5. The Property’s Title Isn’t Clear

If you’re getting a mortgage, whether you’re buying or refinancing, your lender will order a title search and you’ll have to purchase a lender’s title insurance policy. You’ll have the option to purchase an owner’s title insurance policy, too, which experts recommend doing to protect yourself.

Sometimes the title search company can quickly clear up any problems with the title that could prevent you from having undisputed ownership. Other times the fix could delay your closing or cause the deal to fall through.

6. Your Credit Report Changes

Don’t open a new credit card or take out another loan, and don’t run up the balance on any of your credit cards during the closing process. These actions could lower your credit score or worsen your debt-to-income (DTI) ratio to the point where you no longer qualify or will have to pay a higher interest rate.

7. You Make Unusually Large Account Deposits or Withdrawals

Keeping your finances stable throughout the closing process will help keep your closing on track because you won’t need to provide additional documentation to lenders justifying large deposits or withdrawals.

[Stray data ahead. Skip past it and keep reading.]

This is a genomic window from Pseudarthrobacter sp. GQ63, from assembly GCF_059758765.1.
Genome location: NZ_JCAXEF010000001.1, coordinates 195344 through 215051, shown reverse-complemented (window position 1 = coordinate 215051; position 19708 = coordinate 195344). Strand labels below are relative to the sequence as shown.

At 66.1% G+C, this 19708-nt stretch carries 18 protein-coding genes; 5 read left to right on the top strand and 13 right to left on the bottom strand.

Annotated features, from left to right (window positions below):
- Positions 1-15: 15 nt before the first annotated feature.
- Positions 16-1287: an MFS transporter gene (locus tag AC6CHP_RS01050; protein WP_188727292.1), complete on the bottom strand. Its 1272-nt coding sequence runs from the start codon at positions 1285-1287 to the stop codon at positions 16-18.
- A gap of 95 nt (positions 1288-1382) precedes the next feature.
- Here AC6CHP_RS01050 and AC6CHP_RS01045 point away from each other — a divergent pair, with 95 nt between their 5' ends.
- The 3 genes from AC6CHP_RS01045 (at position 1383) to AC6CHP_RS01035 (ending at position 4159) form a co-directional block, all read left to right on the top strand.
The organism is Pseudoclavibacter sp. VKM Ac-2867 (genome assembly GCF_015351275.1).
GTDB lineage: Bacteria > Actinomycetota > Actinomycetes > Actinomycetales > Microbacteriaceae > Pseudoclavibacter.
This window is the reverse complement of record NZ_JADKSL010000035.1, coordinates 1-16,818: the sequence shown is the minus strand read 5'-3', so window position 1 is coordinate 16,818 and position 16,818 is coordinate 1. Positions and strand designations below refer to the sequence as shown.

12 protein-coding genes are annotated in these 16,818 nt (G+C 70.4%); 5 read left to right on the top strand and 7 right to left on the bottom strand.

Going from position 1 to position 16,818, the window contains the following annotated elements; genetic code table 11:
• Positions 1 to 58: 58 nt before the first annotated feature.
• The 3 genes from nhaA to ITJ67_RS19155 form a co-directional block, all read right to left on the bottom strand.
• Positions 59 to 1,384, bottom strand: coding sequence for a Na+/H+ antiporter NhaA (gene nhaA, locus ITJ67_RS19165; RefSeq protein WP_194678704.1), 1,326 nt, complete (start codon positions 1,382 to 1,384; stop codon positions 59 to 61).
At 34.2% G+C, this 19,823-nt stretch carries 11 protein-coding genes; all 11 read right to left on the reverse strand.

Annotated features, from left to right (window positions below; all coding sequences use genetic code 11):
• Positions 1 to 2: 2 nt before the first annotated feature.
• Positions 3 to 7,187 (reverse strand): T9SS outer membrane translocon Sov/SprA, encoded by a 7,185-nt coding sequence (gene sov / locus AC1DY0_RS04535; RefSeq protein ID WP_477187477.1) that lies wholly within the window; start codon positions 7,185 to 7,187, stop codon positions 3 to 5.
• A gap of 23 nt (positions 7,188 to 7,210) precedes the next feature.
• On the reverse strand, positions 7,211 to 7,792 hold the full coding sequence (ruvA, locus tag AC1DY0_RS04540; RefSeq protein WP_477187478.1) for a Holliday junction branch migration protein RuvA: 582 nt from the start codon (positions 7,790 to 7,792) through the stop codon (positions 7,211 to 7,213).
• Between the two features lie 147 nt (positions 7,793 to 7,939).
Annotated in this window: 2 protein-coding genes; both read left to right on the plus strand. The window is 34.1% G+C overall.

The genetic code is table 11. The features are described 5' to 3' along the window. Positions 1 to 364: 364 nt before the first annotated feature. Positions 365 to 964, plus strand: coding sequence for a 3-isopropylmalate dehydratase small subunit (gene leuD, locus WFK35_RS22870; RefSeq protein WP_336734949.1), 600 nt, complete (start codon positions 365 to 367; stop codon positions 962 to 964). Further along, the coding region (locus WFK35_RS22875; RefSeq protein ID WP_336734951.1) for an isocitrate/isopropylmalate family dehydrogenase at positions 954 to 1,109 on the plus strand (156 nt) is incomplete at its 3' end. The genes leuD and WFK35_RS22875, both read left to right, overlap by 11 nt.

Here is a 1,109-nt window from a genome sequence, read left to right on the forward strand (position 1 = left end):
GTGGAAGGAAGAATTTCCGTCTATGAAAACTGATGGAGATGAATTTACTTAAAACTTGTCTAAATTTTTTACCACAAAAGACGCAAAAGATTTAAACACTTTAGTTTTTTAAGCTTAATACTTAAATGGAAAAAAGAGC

Why would a large deposit be a problem? Because it could indicate you borrowed money that you’ll have to repay, which will affect the DTI you qualified for the loan with. A large withdrawal could mean you won’t have enough cash to close or you won’t have the required cash reserves after closing.

Don’t forget that you’ll need cash for both your down payment and closing costs.

8. Your Interest Rate Lock Expires

If your interest rate lock expires before your loan closes, and if market conditions have changed such that your new rate or closing costs will be higher, the worst-case scenario is that you’ll no longer qualify for your mortgage. If you still qualify but your annual percentage rate (APR) will change by more than one-eighth of a percent and the lender has already issued your closing disclosure, the clock will restart on the three-day waiting period before you can finalize your loan .

9. The Final Walk-through Is Problematic

Ideally, the property will look the same or better during your final walkthrough than when you originally toured it. But if something is wrong—the home has been vandalized, the sellers haven’t completed the repairs they agreed to or the sellers have moved out with appliances the contract states were included in the sale—you could end up closing late.